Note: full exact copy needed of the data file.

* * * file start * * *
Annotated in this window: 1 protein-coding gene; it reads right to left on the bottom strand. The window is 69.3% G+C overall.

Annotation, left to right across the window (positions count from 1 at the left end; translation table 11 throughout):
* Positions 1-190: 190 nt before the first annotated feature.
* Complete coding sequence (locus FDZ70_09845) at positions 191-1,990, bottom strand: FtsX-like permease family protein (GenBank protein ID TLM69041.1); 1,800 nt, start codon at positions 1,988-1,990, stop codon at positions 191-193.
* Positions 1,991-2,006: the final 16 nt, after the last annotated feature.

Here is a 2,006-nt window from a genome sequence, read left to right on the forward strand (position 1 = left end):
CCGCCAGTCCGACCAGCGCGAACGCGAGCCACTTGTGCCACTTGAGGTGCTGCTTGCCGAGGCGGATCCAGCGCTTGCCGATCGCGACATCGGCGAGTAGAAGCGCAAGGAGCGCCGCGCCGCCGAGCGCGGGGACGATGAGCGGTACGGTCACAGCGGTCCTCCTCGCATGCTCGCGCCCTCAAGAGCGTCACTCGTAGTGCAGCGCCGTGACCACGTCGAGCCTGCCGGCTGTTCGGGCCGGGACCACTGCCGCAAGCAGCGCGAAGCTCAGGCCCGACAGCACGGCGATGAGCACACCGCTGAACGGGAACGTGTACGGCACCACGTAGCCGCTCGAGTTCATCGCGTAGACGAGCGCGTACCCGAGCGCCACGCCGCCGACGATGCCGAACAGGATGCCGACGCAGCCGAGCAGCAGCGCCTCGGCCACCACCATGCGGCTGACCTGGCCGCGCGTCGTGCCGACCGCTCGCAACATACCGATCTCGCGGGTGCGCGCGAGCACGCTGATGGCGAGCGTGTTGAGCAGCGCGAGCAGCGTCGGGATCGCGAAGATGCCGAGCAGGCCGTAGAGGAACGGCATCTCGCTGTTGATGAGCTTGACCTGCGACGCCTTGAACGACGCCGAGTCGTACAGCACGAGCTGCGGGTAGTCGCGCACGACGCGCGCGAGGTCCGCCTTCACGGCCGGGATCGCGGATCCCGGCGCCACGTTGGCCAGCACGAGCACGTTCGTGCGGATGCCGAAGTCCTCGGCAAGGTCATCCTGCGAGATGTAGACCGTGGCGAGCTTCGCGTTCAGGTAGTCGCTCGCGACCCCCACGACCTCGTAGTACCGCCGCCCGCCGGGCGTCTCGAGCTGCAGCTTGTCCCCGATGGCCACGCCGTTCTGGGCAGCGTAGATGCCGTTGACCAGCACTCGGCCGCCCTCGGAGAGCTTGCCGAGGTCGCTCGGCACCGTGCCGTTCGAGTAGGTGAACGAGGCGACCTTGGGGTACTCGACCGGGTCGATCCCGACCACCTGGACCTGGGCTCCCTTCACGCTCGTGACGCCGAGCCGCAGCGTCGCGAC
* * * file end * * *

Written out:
Annotated in this window: 1 protein-coding gene; it reads right to left on the bottom strand. The window is 69.3% G+C overall.

Annotation, left to right across the window (positions count from 1 at the left end; translation table 11 throughout):
* Positions 1-190: 190 nt before the first annotated feature.
* Complete coding sequence (locus FDZ70_09845) at positions 191-1,990, bottom strand: FtsX-like permease family protein (GenBank protein ID TLM69041.1); 1,800 nt, start codon at positions 1,988-1,990, stop codon at positions 191-193.
* Positions 1,991-2,006: the final 16 nt, after the last annotated feature.

Here is a 2,006-nt window from a genome sequence, read left to right on the forward strand (position 1 = left end):
CCGCCAGTCCGACCAGCGCGAACGCGAGCCACTTGTGCCACTTGAGGTGCTGCTTGCCGAGGCGGATCCAGCGCTTGCCGATCGCGACATCGGCGAGTAGAAGCGCAAGGAGCGCCGCGCCGCCGAGCGCGGGGACGATGAGCGGTACGGTCACAGCGGTCCTCCTCGCATGCTCGCGCCCTCAAGAGCGTCACTCGTAGTGCAGCGCCGTGACCACGTCGAGCCTGCCGGCTGTTCGGGCCGGGACCACTGCCGCAAGCAGCGCGAAGCTCAGGCCCGACAGCACGGCGATGAGCACACCGCTGAACGGGAACGTGTACGGCACCACGTAGCCGCTCGAGTTCATCGCGTAGACGAGCGCGTACCCGAGCGCCACGCCGCCGACGATGCCGAACAGGATGCCGACGCAGCCGAGCAGCAGCGCCTCGGCCACCACCATGCGGCTGACCTGGCCGCGCGTCGTGCCGACCGCTCGCAACATACCGATCTCGCGGGTGCGCGCGAGCACGCTGATGGCGAGCGTGTTGAGCAGCGCGAGCAGCGTCGGGATCGCGAAGATGCCGAGCAGGCCGTAGAGGAACGGCATCTCGCTGTTGATGAGCTTGACCTGCGACGCCTTGAACGACGCCGAGTCGTACAGCACGAGCTGCGGGTAGTCGCGCACGACGCGCGCGAGGTCCGCCTTCACGGCCGGGATCGCGGATCCCGGCGCCACGTTGGCCAGCACGAGCACGTTCGTGCGGATGCCGAAGTCCTCGGCAAGGTCATCCTGCGAGATGTAGACCGTGGCGAGCTTCGCGTTCAGGTAGTCGCTCGCGACCCCCACGACCTCGTAGTACCGCCGCCCGCCGGGCGTCTCGAGCTGCAGCTTGTCCCCGATGGCCACGCCGTTCTGGGCAGCGTAGATGCCGTTGACCAGCACTCGGCCGCCCTCGGAGAGCTTGCCGAGGTCGCTCGGCACCGTGCCGTTCGAGTAGGTGAACGAGGCGACCTTGGGGTACTCGACCGGGTCGATCCCGACCACCTGGACCTGGGCTCCCTTCACGCTCGTGACGCCGAGCCGCAGCGTCGCGAC